Morricone will be 76 in November, and I guess that his output feels like it's slowed down of late. But a look at IMDB reveals plenty of Italian and other international work still coming through.

The trouble is, it's difficult to determine works for which his music is being reused (Kill Bill), where he may have only created the theme music (has he really scored 50 hours of Japanese mini-series Musashi? I doubt it), or full film scores (I have yet to catch Ripley's Game). I suspect that I need to spend more time surfing the net to find out this stuff.

Maybe I should get out to Japan to do a Lost in Translation tour, and take in Morricone's June concerts. That's a wonderful idea - if slightly beyond the bounds of reality just now.

Francoise Hardy


Today, I seem to have been travelling around with a background of Francoise Hardy. What brought this on?

Well I was watching the disappointingly poor Sea of Souls on telly last night, and frankly, by the end I was channel surfing. You really know that a supposedly thrilling drama hasn't grabbed you if you're seeing what else is on. I stumbled across a documentary that BBC 4 were screening as part of a Bernardo Bertolucci season they're airing in "celebration" of his new film, The Dreamers.

I only caught a little of the programme (taped the late night repeat), but they showed a scene in which one of the characters has to put Tous Les Garcons et Les Filles by Francoise Hardy on the jukebox. I just love that song. I spent a large part of the evening turning my CD collection upside down looking for a compilation that I bought on a whim a couple of years ago, as I visited one of those parts of HMV that others dare not.

Why should I do that? Well she must be one of the few musical influences I inherited from my parents. I was brought up in the seventies and eighties, and theoretically, my parents should have had a record collection to kill for. Well they didn't. It wasn't that they didn't like music, but their album collection was quite limited. I think that by the time my brother and I had reached our teens, we'd easily doubled their entire lifetime collections. It might be the fragile nature of vinyl, and the fact that my parents had travelled to the US and back so probably didn't absorb clutter like I do now, but I was generally disappointed with the music available. Of course there were some Beatles albums, a fair sprinkling of Simon & Garfunkel, and even some Monkies. But the rest was made up of musicals (my dad), and some popular European singers from the late sixties and early seventies like Nana Mouskouri and Hardy.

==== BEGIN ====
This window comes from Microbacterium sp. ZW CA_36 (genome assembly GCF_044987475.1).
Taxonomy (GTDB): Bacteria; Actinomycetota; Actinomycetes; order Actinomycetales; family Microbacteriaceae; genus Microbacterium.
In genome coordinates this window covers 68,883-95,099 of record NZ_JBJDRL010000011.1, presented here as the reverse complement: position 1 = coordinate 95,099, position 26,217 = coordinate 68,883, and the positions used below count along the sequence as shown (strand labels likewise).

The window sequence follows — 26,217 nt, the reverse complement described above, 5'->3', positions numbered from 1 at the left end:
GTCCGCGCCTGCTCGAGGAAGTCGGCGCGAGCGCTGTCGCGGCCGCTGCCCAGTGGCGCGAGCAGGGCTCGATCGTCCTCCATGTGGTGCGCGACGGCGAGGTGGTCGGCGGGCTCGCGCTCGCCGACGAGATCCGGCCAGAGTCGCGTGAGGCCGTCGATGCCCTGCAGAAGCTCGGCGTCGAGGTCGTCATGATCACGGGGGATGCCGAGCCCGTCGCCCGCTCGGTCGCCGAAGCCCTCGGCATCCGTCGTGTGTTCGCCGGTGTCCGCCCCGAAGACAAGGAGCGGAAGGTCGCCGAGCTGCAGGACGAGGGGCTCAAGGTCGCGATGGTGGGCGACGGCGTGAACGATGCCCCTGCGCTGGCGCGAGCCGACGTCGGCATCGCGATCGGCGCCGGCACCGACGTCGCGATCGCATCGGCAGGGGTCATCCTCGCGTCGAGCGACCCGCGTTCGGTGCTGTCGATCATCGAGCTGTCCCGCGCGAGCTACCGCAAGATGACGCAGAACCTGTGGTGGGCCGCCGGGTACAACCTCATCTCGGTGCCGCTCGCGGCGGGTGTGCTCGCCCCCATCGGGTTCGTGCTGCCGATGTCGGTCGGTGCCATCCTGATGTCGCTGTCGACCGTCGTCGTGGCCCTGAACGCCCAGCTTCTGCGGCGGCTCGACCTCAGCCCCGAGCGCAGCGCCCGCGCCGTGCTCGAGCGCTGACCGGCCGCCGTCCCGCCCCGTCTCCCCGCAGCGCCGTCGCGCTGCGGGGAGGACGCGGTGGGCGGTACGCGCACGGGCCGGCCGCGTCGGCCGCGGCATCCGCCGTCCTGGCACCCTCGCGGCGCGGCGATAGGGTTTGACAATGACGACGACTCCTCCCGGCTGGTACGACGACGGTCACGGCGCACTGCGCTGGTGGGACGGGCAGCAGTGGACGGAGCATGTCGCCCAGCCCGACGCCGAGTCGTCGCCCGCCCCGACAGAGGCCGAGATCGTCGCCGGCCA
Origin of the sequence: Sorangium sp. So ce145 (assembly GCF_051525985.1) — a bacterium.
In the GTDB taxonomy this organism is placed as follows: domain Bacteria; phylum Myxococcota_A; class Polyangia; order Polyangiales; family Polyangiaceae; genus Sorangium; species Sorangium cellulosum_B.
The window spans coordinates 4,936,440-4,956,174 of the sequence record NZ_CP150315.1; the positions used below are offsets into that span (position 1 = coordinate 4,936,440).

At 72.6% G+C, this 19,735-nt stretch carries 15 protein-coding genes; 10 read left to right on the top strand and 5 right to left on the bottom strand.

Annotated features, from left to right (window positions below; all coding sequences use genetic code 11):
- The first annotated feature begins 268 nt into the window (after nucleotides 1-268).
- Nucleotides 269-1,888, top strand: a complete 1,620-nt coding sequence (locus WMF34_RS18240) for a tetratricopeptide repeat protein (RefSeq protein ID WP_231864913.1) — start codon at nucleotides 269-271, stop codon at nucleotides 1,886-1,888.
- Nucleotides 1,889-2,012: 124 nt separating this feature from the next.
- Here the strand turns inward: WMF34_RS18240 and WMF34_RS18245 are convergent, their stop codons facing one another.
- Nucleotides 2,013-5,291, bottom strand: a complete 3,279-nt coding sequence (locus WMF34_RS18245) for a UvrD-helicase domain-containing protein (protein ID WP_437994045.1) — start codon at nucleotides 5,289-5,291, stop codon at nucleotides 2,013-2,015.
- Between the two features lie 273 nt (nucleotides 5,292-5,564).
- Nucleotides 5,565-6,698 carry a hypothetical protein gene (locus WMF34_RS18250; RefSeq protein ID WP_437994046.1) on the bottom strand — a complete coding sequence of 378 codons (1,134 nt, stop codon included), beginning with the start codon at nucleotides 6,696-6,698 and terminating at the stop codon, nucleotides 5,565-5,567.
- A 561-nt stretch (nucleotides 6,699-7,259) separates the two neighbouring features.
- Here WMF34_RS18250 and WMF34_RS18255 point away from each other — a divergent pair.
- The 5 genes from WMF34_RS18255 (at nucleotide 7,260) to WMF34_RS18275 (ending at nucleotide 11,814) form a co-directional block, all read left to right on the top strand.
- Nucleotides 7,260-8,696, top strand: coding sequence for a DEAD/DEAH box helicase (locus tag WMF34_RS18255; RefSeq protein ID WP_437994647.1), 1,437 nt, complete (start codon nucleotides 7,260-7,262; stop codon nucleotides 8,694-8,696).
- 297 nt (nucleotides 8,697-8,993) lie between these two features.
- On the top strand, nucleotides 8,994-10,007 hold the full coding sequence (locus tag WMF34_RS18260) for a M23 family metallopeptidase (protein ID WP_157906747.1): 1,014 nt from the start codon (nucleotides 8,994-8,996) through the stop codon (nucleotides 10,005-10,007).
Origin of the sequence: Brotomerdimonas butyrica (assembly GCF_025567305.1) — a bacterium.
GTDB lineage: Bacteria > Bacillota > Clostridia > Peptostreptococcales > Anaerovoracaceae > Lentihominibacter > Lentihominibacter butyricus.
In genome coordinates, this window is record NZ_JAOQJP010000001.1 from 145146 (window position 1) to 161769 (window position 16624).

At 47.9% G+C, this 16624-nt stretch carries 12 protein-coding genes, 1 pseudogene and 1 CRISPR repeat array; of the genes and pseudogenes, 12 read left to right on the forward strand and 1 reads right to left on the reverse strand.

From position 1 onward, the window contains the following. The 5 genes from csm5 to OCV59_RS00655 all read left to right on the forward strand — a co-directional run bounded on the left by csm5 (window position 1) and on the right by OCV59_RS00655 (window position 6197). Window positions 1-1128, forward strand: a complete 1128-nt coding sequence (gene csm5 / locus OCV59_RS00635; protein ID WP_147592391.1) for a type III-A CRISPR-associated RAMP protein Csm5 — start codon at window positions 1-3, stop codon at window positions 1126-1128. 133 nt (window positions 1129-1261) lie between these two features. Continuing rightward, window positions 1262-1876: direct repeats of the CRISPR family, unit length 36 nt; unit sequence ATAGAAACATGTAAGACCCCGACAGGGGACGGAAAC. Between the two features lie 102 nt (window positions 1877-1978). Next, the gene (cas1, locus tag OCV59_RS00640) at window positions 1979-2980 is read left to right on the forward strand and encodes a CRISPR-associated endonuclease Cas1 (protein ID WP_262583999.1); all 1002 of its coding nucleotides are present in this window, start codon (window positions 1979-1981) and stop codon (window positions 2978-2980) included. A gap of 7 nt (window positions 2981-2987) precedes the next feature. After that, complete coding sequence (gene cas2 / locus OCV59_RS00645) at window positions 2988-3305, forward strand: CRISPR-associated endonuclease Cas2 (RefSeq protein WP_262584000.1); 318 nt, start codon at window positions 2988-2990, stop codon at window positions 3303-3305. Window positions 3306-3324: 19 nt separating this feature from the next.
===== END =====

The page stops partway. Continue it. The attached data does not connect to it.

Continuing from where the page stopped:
It's incredibly easy listening music, and while I can get reasonably excited by some of the new music coming through at work, you can always return to this sort of stuff to relieve stress, particularly when Blair and Bush are just about admitting that there was bugger all reason for going to war. [Calm deep breath]

It's just a shame that my French is not up to much, and I don't really understand the lyrics. Still, I rarely listen to the lyrics of English language songs so that's not the biggest issue in the world. I do sometimes think that I'm the only person in the world utterly oblivious to the written meaning of songs. I guess it's a voice against a melody that makes me like them. A discussion for another day.

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This page is a archive of entries in the Music category from February 2004.

Music: January 2004 is the previous archive.